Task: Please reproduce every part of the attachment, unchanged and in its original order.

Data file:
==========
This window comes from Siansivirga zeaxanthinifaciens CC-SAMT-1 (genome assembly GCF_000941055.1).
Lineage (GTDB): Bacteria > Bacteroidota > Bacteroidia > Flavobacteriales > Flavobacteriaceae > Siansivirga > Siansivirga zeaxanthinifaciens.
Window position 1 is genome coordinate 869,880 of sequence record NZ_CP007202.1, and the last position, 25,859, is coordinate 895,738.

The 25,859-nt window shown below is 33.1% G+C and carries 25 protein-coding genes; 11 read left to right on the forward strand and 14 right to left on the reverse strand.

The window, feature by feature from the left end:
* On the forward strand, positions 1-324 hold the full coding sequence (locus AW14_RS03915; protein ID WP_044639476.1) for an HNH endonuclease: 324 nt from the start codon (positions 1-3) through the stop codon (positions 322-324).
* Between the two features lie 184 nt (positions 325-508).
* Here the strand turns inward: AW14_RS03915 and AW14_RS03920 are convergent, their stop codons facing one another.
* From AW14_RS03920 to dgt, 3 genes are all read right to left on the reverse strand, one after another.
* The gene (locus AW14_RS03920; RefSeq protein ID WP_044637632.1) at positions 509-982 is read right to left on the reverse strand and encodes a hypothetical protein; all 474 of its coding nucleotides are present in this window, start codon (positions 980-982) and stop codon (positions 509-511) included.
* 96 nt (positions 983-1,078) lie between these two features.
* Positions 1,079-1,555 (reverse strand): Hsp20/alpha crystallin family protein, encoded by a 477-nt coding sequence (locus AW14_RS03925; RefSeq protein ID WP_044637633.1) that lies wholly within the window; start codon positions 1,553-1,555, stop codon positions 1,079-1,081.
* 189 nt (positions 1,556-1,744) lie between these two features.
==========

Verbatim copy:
This window comes from Siansivirga zeaxanthinifaciens CC-SAMT-1 (genome assembly GCF_000941055.1).
Lineage (GTDB): Bacteria > Bacteroidota > Bacteroidia > Flavobacteriales > Flavobacteriaceae > Siansivirga > Siansivirga zeaxanthinifaciens.
Window position 1 is genome coordinate 869,880 of sequence record NZ_CP007202.1, and the last position, 25,859, is coordinate 895,738.

The 25,859-nt window shown below is 33.1% G+C and carries 25 protein-coding genes; 11 read left to right on the forward strand and 14 right to left on the reverse strand.

The window, feature by feature from the left end:
* On the forward strand, positions 1-324 hold the full coding sequence (locus AW14_RS03915; protein ID WP_044639476.1) for an HNH endonuclease: 324 nt from the start codon (positions 1-3) through the stop codon (positions 322-324).
* Between the two features lie 184 nt (positions 325-508).
* Here the strand turns inward: AW14_RS03915 and AW14_RS03920 are convergent, their stop codons facing one another.
* From AW14_RS03920 to dgt, 3 genes are all read right to left on the reverse strand, one after another.
* The gene (locus AW14_RS03920; RefSeq protein ID WP_044637632.1) at positions 509-982 is read right to left on the reverse strand and encodes a hypothetical protein; all 474 of its coding nucleotides are present in this window, start codon (positions 980-982) and stop codon (positions 509-511) included.
* 96 nt (positions 983-1,078) lie between these two features.
* Positions 1,079-1,555 (reverse strand): Hsp20/alpha crystallin family protein, encoded by a 477-nt coding sequence (locus AW14_RS03925; RefSeq protein ID WP_044637633.1) that lies wholly within the window; start codon positions 1,553-1,555, stop codon positions 1,079-1,081.
* 189 nt (positions 1,556-1,744) lie between these two features.